Carbon fibers are older than you imagine! The first carbon fibers date back to 1860! In 1879, a certain guy named Thomas Edison chose carbon fibers to manufacture light bulb filaments. At that time, they were not petroleum-based. Instead, they were produced through the pyrolysis of cotton or bamboo filaments. These filaments were ”baked” at high temperatures to cause carbonization to take place.
But why were they chosen? The answer is pretty straightforward and has nothing to do with high strength! At the time, Edison noticed that their high heat tolerance made them ideal electrical conductors. However, soon later tungsten took over as the light bulb filament of choice in the early 1900s, and carbon fiber became obsolete for the next 50 years or so.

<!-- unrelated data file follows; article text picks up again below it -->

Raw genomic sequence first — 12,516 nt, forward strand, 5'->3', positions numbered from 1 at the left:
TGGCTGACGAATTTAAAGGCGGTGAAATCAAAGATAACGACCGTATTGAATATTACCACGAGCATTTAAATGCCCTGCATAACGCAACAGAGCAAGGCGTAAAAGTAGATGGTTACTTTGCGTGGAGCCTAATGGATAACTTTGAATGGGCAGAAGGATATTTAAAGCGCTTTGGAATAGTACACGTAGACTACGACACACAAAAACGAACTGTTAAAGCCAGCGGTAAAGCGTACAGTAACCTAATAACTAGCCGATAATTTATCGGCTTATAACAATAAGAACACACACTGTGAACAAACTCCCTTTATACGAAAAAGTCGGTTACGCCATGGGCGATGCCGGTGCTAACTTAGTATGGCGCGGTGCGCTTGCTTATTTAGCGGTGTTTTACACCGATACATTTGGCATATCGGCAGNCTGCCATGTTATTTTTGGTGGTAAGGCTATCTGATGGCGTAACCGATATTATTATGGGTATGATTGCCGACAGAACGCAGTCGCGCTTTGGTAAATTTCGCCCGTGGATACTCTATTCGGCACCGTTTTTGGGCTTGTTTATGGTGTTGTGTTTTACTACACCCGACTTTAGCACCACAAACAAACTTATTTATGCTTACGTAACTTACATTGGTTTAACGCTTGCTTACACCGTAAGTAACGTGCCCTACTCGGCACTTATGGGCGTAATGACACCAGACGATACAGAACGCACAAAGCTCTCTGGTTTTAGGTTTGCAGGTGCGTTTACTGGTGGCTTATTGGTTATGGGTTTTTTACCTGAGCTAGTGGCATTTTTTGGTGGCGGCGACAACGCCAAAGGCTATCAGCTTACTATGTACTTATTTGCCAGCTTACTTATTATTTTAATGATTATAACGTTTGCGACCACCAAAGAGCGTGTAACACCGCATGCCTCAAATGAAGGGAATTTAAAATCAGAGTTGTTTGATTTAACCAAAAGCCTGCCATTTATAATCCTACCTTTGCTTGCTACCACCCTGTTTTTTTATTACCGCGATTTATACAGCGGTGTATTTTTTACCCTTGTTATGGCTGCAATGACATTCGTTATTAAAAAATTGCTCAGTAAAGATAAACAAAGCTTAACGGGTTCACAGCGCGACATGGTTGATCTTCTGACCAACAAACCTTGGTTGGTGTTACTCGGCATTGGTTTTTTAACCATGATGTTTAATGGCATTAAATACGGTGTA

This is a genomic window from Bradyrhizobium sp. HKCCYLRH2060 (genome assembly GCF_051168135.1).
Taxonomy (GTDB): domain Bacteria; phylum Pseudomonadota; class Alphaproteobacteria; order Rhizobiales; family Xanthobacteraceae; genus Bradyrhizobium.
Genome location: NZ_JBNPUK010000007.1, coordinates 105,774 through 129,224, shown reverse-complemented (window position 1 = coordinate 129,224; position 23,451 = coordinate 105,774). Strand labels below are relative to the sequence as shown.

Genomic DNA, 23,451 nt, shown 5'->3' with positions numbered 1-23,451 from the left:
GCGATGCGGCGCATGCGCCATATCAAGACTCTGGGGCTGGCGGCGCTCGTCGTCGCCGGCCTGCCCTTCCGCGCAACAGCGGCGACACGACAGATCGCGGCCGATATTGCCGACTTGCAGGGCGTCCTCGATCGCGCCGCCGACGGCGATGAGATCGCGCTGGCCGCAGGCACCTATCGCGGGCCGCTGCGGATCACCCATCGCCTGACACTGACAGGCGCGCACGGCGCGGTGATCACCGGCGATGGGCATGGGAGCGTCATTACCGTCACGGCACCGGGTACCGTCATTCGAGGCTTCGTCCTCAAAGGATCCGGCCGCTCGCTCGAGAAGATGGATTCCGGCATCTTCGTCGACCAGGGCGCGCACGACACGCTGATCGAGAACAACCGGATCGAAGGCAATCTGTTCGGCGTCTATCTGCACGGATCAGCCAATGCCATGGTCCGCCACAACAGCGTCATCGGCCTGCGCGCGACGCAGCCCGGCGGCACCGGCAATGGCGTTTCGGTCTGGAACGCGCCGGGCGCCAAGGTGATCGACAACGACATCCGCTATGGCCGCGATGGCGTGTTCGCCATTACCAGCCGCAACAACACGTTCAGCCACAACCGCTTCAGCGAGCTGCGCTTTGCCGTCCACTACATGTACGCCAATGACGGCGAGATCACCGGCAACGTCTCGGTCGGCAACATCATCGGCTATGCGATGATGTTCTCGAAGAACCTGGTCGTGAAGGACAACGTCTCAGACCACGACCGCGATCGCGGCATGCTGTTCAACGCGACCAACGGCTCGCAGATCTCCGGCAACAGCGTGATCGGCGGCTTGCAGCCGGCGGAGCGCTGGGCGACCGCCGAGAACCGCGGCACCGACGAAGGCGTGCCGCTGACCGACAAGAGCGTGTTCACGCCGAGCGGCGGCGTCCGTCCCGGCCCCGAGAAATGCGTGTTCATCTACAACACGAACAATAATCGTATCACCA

During the 1960s, a Japanese researcher named Akio Shindo, manage to manufacture carbon fibers using PAN as a precursor. This way, his team was able to achieve a filament that had ~55% carbon, using a much more cost-effective production method. This new technology allowed for the resurgence of carbon fibers, but this time, they were here to stay!